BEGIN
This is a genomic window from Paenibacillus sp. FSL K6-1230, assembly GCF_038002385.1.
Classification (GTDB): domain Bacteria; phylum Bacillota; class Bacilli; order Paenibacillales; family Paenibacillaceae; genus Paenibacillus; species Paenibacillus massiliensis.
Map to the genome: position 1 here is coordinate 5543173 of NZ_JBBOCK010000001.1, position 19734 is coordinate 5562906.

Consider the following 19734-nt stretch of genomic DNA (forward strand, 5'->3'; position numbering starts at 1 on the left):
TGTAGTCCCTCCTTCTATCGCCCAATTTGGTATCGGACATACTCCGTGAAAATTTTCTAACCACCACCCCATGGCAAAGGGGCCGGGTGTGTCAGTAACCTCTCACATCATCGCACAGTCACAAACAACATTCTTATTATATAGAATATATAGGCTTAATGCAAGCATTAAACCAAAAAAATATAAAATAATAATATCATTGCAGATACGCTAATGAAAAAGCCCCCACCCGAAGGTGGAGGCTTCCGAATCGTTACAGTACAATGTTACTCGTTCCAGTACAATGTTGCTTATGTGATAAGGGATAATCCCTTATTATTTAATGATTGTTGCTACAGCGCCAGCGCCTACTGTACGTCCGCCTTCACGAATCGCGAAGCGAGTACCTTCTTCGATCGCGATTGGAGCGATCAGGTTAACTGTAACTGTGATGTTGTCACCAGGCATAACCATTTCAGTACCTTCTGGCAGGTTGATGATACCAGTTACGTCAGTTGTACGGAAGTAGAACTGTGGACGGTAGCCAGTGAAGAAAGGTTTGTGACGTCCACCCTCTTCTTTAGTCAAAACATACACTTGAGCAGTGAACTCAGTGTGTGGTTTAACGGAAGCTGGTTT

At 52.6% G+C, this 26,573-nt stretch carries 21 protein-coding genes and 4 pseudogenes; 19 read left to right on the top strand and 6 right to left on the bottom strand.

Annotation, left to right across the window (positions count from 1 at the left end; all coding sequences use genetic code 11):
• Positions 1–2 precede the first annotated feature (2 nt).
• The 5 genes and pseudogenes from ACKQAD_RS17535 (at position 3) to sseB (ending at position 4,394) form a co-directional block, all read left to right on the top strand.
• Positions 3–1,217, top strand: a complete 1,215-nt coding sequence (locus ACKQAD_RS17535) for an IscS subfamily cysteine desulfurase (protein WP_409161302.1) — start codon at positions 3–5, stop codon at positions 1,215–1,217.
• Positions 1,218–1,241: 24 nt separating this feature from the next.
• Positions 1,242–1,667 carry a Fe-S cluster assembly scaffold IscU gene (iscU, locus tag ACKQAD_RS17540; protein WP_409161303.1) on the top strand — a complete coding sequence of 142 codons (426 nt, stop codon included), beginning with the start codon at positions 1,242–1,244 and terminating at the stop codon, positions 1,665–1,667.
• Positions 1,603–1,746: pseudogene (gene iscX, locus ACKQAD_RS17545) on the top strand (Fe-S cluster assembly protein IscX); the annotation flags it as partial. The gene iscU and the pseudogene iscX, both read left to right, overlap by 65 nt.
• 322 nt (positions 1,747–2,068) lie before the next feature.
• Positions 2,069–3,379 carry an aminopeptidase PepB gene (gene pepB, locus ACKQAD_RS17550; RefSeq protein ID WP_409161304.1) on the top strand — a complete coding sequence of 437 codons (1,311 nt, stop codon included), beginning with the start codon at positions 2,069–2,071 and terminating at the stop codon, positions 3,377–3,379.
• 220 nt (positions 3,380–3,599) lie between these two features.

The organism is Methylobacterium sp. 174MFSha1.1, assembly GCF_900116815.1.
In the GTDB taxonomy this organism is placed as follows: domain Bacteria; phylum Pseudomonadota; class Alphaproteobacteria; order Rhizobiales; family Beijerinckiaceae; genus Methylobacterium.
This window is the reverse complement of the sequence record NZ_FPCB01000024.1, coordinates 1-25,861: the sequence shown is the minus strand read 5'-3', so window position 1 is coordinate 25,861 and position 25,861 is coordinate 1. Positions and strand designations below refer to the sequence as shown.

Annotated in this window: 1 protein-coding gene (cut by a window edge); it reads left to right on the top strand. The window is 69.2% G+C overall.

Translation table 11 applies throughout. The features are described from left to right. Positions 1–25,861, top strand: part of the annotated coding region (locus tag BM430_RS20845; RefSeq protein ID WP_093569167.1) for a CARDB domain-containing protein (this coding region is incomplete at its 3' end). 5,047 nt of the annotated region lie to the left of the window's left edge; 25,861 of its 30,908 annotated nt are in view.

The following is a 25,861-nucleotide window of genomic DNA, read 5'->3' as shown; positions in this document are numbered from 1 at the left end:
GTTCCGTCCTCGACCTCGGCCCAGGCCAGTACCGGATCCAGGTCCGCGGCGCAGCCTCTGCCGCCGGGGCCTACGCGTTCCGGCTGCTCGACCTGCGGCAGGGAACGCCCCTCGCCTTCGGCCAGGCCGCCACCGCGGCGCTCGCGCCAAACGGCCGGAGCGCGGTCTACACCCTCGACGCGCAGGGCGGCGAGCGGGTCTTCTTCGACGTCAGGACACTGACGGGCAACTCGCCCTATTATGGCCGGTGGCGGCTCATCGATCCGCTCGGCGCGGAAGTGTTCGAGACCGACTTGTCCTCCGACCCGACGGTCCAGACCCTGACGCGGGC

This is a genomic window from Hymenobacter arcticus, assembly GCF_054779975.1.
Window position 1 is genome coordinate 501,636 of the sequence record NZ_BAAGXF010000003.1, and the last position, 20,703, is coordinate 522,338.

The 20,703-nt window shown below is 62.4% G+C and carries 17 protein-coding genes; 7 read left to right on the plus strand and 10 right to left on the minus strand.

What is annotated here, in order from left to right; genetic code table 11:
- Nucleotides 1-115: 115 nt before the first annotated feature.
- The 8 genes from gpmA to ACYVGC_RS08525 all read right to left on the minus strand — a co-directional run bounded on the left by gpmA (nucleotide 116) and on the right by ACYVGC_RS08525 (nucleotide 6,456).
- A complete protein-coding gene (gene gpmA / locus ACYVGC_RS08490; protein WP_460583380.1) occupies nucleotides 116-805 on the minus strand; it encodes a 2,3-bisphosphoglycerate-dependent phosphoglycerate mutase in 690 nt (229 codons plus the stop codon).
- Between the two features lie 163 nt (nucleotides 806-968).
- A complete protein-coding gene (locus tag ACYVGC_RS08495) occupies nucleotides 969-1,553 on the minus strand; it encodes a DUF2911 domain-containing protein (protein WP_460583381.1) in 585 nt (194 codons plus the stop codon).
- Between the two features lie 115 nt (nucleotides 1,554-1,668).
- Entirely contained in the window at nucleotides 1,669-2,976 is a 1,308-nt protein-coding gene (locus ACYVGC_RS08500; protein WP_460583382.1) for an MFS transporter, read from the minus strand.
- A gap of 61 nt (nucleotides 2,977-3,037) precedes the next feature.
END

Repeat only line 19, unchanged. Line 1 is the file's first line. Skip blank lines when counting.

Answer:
This window is the reverse complement of the sequence record NZ_FPCB01000024.1, coordinates 1-25,861: the sequence shown is the minus strand read 5'-3', so window position 1 is coordinate 25,861 and position 25,861 is coordinate 1. Positions and strand designations below refer to the sequence as shown.